14K Gold Vanity Sets, ca. 1905
They were my great grandparents'. I have my great grandmother's dresser set, and my great grandfather's. And they're 14-carat gold. They moved in their house in 1905, so I would assume that it's 1905.
They are a gentleman's dresser set and a lady's dresser set, and there's two companies involved here. The gentleman's set was made by William Kerr Company up in the Newark, New Jersey area. And the other one is a Gorham Corporation out of Providence, Rhode Island. They're both 14-carat gold. They're not solid 14-carat gold. Some of the pieces of gold are quite thin. The bristles on the brushes are boar bristles. You've got some wonderful beveled mirrors. You've got some perfume decanters and some little vanity pins, a hair receiver, a powder container, and they have designs on them. They were carved with wheels. Now, the Gorham Company acquired the Kerr Company in about 1906. So I think your date is right on. We've got 28 pieces here. And we have a calculated weight of approximately 448 troy ounces. Now, a lot of people, when they have this type of thing, they're thinking, well it's the value of the gold, and why not just scrap it? How come you still have this?
I love it, it's a family treasure.
That's a wonderful thing. Because so many people would just scrap this. But the interesting thing is, these two companies produced very little inventory in gold. They're known for sterling silver. So what you have here is creme de la creme of toiletry sets. Do you have any idea what this might be worth?
I have no idea.
You want to sit down, or you want to stand up?
We appraised this-- I talked to my cohorts on the table. Between 15 and 20 thousand dollars.
Wow, okay. My!
Executive producer Marsha Bemko shares her tips for getting the most out of ANTIQUES ROADSHOW.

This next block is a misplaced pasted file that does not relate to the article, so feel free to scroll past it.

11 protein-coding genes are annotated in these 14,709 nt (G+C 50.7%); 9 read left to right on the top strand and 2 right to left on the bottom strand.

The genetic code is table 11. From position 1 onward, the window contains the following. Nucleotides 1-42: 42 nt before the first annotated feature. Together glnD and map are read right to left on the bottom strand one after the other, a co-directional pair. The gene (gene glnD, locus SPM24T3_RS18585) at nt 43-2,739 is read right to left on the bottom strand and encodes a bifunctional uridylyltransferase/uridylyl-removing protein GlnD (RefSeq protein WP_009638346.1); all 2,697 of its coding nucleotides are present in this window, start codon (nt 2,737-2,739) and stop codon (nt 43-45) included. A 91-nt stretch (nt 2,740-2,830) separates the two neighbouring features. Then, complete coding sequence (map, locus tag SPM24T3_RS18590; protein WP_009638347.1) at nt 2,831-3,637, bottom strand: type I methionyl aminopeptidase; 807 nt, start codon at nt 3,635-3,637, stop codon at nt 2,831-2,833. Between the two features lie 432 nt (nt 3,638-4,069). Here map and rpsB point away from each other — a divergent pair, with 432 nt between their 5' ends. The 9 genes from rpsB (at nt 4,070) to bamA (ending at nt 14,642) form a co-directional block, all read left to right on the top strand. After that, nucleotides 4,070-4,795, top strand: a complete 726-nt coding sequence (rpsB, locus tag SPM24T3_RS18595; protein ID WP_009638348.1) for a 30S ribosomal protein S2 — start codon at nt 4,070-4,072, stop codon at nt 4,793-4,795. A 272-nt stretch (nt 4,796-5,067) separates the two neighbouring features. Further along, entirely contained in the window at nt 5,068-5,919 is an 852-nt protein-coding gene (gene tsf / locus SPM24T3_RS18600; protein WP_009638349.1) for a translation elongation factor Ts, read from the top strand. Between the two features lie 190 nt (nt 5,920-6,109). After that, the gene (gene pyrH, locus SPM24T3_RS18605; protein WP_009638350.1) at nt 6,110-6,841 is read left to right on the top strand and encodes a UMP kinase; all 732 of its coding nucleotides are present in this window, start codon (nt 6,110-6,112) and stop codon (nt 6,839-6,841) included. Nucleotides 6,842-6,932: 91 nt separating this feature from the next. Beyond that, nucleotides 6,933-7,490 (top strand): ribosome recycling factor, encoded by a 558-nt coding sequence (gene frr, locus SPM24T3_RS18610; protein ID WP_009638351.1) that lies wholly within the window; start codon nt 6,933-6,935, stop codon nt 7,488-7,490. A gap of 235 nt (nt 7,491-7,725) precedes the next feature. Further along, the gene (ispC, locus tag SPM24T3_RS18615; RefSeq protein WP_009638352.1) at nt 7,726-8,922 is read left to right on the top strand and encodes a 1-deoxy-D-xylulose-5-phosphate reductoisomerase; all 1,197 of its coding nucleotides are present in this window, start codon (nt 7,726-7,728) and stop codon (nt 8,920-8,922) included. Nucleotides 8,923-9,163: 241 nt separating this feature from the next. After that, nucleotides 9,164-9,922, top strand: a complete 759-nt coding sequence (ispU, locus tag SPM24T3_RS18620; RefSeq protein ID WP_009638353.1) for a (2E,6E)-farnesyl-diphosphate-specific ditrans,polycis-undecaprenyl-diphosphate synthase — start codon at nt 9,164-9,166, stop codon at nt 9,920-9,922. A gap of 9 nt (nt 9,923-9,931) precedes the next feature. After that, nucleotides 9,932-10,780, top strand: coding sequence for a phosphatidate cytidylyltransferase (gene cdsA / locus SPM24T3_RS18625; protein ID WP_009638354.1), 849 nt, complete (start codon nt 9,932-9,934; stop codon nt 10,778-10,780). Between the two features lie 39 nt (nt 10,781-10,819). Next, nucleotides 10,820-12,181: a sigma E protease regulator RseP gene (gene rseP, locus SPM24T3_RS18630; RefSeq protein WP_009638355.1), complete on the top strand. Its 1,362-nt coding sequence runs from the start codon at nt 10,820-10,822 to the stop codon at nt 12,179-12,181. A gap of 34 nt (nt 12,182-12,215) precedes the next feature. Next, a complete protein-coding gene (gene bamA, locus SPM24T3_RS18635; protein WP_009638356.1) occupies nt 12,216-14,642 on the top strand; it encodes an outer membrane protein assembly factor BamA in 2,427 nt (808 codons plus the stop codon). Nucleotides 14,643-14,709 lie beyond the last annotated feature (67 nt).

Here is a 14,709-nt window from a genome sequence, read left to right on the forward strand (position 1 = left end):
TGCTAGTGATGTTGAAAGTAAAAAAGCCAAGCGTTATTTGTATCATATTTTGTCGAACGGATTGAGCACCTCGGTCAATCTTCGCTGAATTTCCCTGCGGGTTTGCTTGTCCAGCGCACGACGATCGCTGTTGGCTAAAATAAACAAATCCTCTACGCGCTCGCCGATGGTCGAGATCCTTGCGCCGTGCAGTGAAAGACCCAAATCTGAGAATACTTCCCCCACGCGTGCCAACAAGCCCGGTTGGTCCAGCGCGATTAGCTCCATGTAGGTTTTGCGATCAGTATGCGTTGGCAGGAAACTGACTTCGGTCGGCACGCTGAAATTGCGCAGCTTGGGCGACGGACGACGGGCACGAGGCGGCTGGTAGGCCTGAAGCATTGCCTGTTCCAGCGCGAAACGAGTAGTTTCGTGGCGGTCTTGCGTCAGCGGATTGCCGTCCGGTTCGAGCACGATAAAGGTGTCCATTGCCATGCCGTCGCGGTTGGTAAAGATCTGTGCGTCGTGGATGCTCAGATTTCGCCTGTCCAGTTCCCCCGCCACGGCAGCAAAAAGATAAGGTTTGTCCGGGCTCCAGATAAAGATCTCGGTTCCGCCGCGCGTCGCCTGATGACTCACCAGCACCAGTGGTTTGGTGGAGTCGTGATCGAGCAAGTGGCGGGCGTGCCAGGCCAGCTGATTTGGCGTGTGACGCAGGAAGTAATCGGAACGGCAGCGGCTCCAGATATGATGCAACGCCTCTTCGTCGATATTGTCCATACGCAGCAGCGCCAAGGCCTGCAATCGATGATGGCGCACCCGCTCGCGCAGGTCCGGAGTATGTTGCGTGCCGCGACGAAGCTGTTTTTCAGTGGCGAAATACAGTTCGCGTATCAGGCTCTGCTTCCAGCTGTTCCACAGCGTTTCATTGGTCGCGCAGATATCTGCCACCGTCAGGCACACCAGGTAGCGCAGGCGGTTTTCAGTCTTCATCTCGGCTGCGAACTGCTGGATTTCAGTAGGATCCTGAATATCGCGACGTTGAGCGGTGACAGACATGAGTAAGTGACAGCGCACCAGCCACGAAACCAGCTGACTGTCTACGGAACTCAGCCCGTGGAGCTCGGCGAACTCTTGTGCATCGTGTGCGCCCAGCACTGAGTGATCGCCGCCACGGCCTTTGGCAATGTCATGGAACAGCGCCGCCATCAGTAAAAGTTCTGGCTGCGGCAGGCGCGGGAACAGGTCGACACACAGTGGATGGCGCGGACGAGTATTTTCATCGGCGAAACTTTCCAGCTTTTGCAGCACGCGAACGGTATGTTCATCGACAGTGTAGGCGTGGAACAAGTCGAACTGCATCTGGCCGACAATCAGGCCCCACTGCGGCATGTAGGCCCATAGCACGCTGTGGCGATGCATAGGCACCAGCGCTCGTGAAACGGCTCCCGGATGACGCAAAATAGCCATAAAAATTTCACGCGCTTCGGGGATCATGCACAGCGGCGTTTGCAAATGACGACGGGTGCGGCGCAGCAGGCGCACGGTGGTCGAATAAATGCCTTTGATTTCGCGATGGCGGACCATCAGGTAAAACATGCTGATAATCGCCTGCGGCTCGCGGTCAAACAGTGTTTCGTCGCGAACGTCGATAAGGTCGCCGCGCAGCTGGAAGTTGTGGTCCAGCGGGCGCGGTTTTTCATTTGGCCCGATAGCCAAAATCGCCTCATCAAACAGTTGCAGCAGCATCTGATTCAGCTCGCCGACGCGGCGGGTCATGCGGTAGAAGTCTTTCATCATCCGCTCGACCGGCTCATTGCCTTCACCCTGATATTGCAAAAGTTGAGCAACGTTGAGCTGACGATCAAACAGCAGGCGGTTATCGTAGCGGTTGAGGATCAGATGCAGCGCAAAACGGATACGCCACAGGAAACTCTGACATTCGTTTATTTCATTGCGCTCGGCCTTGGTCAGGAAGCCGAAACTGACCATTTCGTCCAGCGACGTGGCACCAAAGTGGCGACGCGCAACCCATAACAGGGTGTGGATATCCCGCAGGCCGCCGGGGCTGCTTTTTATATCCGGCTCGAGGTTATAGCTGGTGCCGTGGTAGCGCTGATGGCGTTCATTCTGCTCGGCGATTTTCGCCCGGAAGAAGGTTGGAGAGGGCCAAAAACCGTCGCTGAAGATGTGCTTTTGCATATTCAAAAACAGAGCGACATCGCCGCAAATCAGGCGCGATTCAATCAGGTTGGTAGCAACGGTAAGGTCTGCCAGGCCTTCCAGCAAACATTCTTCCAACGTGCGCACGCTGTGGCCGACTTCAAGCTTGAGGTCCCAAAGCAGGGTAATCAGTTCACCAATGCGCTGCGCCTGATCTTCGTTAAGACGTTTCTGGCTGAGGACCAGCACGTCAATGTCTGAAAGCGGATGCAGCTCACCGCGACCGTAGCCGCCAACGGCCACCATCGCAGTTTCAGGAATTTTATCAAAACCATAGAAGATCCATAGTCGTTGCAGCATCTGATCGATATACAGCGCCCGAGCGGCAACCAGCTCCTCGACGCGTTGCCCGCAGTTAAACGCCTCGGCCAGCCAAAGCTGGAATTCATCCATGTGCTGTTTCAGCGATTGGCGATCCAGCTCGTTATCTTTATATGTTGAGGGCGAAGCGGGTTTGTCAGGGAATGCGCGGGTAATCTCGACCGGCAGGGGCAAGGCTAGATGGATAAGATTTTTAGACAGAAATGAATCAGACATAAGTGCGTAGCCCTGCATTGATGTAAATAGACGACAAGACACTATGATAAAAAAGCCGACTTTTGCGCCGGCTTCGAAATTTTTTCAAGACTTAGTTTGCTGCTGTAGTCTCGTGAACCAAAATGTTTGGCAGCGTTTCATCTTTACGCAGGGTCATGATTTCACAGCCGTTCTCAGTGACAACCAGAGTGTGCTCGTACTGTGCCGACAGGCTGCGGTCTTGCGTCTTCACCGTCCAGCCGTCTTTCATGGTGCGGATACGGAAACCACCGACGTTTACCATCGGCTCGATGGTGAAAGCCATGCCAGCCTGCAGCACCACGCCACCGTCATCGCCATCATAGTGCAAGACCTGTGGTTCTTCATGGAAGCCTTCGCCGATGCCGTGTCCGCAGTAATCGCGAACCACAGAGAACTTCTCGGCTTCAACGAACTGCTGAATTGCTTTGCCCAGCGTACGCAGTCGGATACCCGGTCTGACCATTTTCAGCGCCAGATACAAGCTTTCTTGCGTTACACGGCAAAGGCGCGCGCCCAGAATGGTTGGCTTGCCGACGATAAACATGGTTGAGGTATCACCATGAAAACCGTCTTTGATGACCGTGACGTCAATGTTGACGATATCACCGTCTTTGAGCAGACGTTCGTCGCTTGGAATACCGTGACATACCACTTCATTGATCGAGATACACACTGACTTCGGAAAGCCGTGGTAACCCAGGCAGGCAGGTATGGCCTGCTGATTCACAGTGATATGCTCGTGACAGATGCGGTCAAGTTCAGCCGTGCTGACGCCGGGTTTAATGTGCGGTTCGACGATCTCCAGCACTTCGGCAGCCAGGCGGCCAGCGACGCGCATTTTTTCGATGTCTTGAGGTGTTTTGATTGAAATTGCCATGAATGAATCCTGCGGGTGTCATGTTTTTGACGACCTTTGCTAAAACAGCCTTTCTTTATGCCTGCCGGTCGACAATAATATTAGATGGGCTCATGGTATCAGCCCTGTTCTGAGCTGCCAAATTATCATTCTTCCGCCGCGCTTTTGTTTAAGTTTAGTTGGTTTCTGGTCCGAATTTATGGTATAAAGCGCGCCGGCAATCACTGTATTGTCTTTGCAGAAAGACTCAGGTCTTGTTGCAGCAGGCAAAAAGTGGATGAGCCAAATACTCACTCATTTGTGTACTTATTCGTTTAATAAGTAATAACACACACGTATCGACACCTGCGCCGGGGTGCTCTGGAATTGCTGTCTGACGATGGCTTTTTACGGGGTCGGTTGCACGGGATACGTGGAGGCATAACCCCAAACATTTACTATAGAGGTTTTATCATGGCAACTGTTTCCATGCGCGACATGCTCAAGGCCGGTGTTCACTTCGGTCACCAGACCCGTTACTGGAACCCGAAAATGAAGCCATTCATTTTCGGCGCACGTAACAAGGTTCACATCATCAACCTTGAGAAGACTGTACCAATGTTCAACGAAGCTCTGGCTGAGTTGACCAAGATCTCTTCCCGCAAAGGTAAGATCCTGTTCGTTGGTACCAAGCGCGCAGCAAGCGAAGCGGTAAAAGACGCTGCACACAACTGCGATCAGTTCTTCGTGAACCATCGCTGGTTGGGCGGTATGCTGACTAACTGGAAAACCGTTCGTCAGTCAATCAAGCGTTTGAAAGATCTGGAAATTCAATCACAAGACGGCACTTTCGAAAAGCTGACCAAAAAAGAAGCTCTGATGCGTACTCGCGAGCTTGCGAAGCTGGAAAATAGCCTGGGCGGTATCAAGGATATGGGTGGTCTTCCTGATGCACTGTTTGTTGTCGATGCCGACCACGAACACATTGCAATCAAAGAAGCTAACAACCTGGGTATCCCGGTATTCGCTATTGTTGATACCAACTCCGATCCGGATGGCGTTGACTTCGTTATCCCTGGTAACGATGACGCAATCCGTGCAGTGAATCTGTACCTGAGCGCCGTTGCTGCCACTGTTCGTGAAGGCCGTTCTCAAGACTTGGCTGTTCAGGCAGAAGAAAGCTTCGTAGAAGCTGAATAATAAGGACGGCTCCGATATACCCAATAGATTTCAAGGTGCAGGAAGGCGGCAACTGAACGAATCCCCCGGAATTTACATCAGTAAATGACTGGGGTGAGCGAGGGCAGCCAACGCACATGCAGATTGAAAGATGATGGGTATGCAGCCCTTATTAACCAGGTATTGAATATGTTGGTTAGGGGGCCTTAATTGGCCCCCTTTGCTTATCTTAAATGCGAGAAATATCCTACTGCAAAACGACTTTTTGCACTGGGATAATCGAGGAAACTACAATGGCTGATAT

Value can change: The value of an item is dependent upon many things, including the condition of the object itself, trends in the market for that kind of object, and the location where the item will be sold. These are just some of the reasons why the answer to the question "What's it worth?" is so often "It depends."
Note the date: Take note of the date the appraisal was recorded. This information appears in the upper left corner of the page, with the label "Appraised On." Values change over time according to market forces, so the current value of the item could be higher, lower, or the same as when our expert first appraised it.
Context is key: Listen carefully. Most of our experts will give appraisal values in context. For example, you'll often hear them say what an item is worth "at auction," or "retail," or "for insurance purposes" (replacement value). Retail prices are different from wholesale prices. Often an auctioneer will talk about what she knows best: the auction market. A shop owner will usually talk about what he knows best: the retail price he'd place on the object in his shop. And though there are no hard and fast rules, an object's auction price can often be half its retail value; yet for other objects, an auction price could be higher than retail. As a rule, however, retail and insurance/replacement values are about the same.
Verbal approximations: The values given by the experts on ANTIQUES ROADSHOW are considered "verbal approximations of value." Technically, an "appraisal" is a legal document, generally for insurance purposes, written by a qualified expert and paid for by the owner of the item. An appraisal usually involves an extensive amount of research to establish authenticity, provenance, composition, method of construction, and other important attributes of a particular object.
Opinion of value: As with all appraisals, the verbal approximations of value given at ROADSHOW events are our experts' opinions formed from their knowledge of antiques and collectibles, market trends, and other factors. Although our valuations are based on research and experience, opinions can, and sometimes do, vary among experts.
Appraiser affiliations: Finally, the affiliation of the appraiser may have changed since the appraisal was recorded. To see current contact information for an appraiser in the ROADSHOW Archive, click on the link below the appraiser's picture. Our Appraiser Index also contains a complete list of active ROADSHOW appraisers and their contact details and biographies.